Each year, traumatic brain injuries (TBIs) contribute to a substantial number of deaths and cases of permanent disability across the United States. An estimated 2.8 million people sustain a TBI annually, making these serious injuries a contributing factor in one third (30%) of all injury related deaths across the country.
What is a Brain Injury?
A brain injury results from a blow to the head. The Centers for Disease Control and Prevention (CDC) defines TBI as a disruption in the normal function of the brain that can be caused by a bump, blow, jolt to the head, or a penetrating head injury.
These injuries can be the result of the head suddenly or violently hitting an object or when an object pierces the skull and enters the brain tissue. However, these injuries are not always easy to identify. Because of this, it is important to seek the appropriate medical attention for your TBI, because if it is left untreated or ignored, the injury could get worse and symptoms can intensify over time.
Types of Traumatic Brain Injuries
Unfortunately, there are many different ways in which a TBI can occur. However, car accidents, sports incidents, and slip and fall accidents are the most common causes of serious brain injuries. A traumatic brain injury is not a one-size-fits-all injury either, as there are many different types of TBIs, including:
Coup-Contrecoup Brain Injury
A coup-contrecoup brain injury occurs when a significant impact to the brain causes the brain or skull to slam the opposite side from the impact. This causes damage to the impact site, as well as the opposite side of the brain. These incidents are often violent and produce immediate symptoms. Serious car accidents, blows to the head, forceful falls, and acts of violence can cause these injuries.
Concussion and CTE
A concussion or mild traumatic brain injury (mTBI) is the most common type of brain injury. Commonly caused by a sudden blow to the head, concussions jolt the brain, causing it to accelerate in the direction of the force, which shakes the brain.
Concussions range from being mild to quite serious in nature, however, they can leave lifelong damage. Those who suffer multiple concussions could develop a condition called Chronic Traumatic Encephalopathy (CTE). Especially common among football players, CTE can cause permanent changes in mood, behavior, and brain function.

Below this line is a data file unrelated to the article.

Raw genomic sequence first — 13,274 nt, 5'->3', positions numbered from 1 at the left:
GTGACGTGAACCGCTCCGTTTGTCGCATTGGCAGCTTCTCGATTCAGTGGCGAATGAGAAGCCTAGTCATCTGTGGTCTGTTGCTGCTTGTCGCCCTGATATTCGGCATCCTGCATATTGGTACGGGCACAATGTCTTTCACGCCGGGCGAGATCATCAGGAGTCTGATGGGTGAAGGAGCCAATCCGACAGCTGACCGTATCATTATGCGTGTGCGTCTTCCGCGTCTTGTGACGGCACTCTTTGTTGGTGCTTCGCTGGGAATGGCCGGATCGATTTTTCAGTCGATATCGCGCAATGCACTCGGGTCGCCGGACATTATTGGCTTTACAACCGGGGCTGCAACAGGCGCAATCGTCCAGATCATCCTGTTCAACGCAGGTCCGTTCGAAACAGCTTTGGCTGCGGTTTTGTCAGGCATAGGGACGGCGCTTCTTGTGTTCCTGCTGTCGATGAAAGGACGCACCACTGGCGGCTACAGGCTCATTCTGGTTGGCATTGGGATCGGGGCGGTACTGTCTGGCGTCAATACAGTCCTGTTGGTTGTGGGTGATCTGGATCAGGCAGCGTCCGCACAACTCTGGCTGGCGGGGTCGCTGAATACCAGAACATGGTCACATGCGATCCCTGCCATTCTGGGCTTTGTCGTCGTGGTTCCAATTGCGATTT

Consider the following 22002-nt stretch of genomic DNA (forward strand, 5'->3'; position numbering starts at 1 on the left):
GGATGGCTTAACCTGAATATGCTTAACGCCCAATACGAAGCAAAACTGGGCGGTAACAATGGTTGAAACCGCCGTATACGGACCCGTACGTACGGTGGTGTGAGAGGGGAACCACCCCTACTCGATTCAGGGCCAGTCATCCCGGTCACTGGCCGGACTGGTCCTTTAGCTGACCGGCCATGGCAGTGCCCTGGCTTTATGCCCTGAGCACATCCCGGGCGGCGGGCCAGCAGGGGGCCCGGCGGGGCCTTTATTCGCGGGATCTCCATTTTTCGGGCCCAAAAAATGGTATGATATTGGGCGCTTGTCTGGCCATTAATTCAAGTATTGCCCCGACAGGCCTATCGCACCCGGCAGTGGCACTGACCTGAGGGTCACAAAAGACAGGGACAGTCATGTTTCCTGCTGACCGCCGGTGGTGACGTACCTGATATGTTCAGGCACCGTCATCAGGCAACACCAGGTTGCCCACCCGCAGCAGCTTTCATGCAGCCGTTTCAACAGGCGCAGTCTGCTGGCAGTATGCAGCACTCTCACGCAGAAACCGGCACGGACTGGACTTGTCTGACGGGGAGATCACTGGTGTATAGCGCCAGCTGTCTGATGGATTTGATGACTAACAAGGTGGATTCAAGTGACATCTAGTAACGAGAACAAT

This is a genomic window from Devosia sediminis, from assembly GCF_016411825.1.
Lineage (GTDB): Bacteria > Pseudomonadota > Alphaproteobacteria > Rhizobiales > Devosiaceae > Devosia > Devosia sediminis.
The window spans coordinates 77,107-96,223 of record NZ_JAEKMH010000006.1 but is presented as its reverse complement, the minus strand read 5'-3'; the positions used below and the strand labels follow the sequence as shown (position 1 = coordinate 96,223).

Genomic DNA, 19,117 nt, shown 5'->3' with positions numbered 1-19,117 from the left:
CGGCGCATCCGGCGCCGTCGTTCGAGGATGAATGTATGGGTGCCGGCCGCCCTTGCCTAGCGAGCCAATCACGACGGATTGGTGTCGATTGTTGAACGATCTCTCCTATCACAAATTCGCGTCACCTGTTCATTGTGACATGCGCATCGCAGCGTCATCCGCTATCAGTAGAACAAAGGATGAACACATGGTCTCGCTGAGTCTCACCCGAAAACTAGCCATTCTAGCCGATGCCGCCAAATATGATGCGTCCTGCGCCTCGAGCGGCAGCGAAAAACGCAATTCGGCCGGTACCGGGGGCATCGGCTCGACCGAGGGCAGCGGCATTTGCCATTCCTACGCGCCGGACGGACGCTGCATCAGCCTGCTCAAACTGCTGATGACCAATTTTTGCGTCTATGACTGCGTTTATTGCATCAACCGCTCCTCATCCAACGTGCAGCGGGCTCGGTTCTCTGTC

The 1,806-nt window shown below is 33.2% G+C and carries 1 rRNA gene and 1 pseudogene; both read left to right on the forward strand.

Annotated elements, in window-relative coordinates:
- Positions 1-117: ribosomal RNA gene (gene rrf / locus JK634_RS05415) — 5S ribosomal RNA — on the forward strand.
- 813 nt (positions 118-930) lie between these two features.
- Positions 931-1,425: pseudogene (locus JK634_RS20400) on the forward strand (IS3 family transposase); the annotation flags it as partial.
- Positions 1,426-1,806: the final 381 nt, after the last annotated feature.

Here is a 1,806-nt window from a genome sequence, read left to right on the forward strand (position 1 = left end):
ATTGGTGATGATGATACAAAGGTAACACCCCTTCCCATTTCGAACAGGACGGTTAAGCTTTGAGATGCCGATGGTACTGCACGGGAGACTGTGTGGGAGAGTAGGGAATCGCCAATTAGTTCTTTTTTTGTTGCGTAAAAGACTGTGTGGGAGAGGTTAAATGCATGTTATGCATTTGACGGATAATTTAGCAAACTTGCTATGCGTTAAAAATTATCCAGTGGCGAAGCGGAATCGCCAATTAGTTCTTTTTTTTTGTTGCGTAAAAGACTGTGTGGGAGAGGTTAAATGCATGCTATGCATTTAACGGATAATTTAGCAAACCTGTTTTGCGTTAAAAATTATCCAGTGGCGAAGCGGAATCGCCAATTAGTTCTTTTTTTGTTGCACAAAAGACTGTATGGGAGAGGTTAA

A contusion is a bruise to the brain. Brain contusions are similar to concussions and can often occur in conjunction with them. As a bruise is a mild form of bleeding under the skin, if the contusion does not stop bleeding on its own, it may need to be surgically removed. The extent of the damage associated with a brain contusion depends on the size of the bleed, the length of time it lasts, the effects of surgery, and the location of the injury.
Diffuse Axonal Injury
A diffuse axonal injury (DAI) is similar to a concussion in that it results from the brain moving, but it is much more serious. With a DAI, the head moves so violently the brainstem cannot keep up with the rate of movement, causing tears in the connections of the brain. These tears can be microscopic, producing varying degrees of brain damage, or can yield large tears that are fatal.
Second Impact Syndrome
Just as a reopened scab takes longer to heal and may produce a scar, a subsequent brain injury after you’ve already sustained a first can cause more catastrophic damage. The effect of second impact syndrome depends on the location of the injury, the severity of the first injury, and the degree of trauma sustained. However, a second impact is more likely to cause severe brain damage than the first, even if the victim does not lose consciousness.
Shaken Baby Syndrome
Now considered a form of criminal child abuse in most areas, shaken baby syndrome can result from parents’ frustration with incessant crying. Shaken babies often suffer broken blood vessels, brain hemorrhages, strokes, and tears in the brain and brainstem. The effects are almost always catastrophic and long lasting; and, in many cases, shaken babies die.
A penetrating injury occurs when an object penetrates the skull and brain. These injuries can be fatal if not promptly treated, because they often cause severe bleeding, blood clots, disrupted oxygen supply to various brain regions, and other immediate side effects. In many cases, doctors opt to leave small objects—such as bullets or pellets—in place to avoid worsening the bleeding. People who survive penetrating injuries may need repeated brain surgeries, high doses of antibiotics, and an assortment of therapies designed to restore function.
Symptoms of Traumatic Brain Injuries
Brain injury symptoms can vary depending on the severity of the injury. The most common symptoms of a TBI can include:
- Difficulty thinking clearly
- Nausea and vomiting
- Difficulty concentrating
- Difficulty remembering new information
- Nervousness and anxiety